Background: Genome-wide association studies (GWAS) for Parkinson's disease have linked two loci (MAPT and SNCA) to risk of Parkinson's disease. We aimed to identify novel risk loci for Parkinson's disease.
Methods: We did a meta-analysis of datasets from five Parkinson's disease GWAS from the USA and Europe to identify loci associated with Parkinson's disease (discovery phase). We then did replication analyses of significantly associated loci in an independent sample series. Estimates of population-attributable risk were calculated from estimates from the discovery and replication phases combined, and risk-profile estimates for loci identified in the discovery phase were calculated.
Findings: The discovery phase consisted of 5333 case and 12 019 control samples, with genotyped and imputed data at 7 689 524 SNPs. The replication phase consisted of 7053 case and 9007 control samples. We identified 11 loci that surpassed the threshold for genome-wide significance (p<5×10(-8)). Six were previously identified loci (MAPT, SNCA, HLA-DRB5, BST1, GAK and LRRK2) and five were newly identified loci (ACMSD, STK39, MCCC1/LAMP3, SYT11, and CCDC62/HIP1R). The combined population-attributable risk was 60·3% (95% CI 43·7-69·3). In the risk-profile analysis, the odds ratio in the highest quintile of disease risk was 2·51 (95% CI 2·23-2·83) compared with 1·00 in the lowest quintile of disease risk.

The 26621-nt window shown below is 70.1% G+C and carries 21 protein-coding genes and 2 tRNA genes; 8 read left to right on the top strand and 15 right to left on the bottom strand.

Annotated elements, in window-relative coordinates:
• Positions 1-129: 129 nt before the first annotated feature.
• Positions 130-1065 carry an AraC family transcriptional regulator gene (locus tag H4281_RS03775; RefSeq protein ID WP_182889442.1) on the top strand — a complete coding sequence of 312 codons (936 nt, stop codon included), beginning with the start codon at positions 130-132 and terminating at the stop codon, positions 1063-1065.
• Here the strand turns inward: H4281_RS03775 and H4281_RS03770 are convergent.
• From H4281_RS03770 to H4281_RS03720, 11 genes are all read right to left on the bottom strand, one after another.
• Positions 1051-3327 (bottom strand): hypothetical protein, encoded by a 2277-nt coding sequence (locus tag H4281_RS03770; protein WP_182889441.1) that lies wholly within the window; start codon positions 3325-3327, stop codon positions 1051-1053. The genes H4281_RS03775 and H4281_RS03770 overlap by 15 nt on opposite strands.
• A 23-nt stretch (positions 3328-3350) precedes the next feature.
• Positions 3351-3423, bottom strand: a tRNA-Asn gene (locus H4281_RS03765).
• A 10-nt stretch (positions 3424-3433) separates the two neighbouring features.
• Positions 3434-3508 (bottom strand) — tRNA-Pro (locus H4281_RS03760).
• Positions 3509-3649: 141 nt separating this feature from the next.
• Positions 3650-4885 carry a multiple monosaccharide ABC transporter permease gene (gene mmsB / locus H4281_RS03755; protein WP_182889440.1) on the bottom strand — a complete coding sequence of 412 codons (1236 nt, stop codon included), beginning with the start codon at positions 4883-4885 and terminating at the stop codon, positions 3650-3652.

Interpretation: These data provide an insight into the genetics of Parkinson's disease and the molecular cause of the disease and could provide future targets for therapies.
Funding: Wellcome Trust, National Institute on Aging, and US Department of Defense.
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